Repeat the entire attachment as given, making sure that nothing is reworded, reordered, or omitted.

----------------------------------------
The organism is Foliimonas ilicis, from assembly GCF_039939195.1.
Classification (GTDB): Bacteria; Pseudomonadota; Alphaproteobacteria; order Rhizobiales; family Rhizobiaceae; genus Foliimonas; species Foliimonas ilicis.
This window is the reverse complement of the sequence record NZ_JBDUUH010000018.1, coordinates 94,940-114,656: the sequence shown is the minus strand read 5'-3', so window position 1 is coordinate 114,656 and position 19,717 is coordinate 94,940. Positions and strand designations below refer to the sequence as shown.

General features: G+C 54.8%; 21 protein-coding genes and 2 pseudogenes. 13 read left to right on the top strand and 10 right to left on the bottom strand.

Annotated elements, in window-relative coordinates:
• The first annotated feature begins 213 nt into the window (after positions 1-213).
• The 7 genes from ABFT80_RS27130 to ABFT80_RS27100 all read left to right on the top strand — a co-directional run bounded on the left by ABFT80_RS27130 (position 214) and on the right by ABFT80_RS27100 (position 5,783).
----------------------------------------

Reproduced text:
The organism is Foliimonas ilicis, from assembly GCF_039939195.1.
Classification (GTDB): Bacteria; Pseudomonadota; Alphaproteobacteria; order Rhizobiales; family Rhizobiaceae; genus Foliimonas; species Foliimonas ilicis.
This window is the reverse complement of the sequence record NZ_JBDUUH010000018.1, coordinates 94,940-114,656: the sequence shown is the minus strand read 5'-3', so window position 1 is coordinate 114,656 and position 19,717 is coordinate 94,940. Positions and strand designations below refer to the sequence as shown.

General features: G+C 54.8%; 21 protein-coding genes and 2 pseudogenes. 13 read left to right on the top strand and 10 right to left on the bottom strand.

Annotated elements, in window-relative coordinates:
• The first annotated feature begins 213 nt into the window (after positions 1-213).
• The 7 genes from ABFT80_RS27130 to ABFT80_RS27100 all read left to right on the top strand — a co-directional run bounded on the left by ABFT80_RS27130 (position 214) and on the right by ABFT80_RS27100 (position 5,783).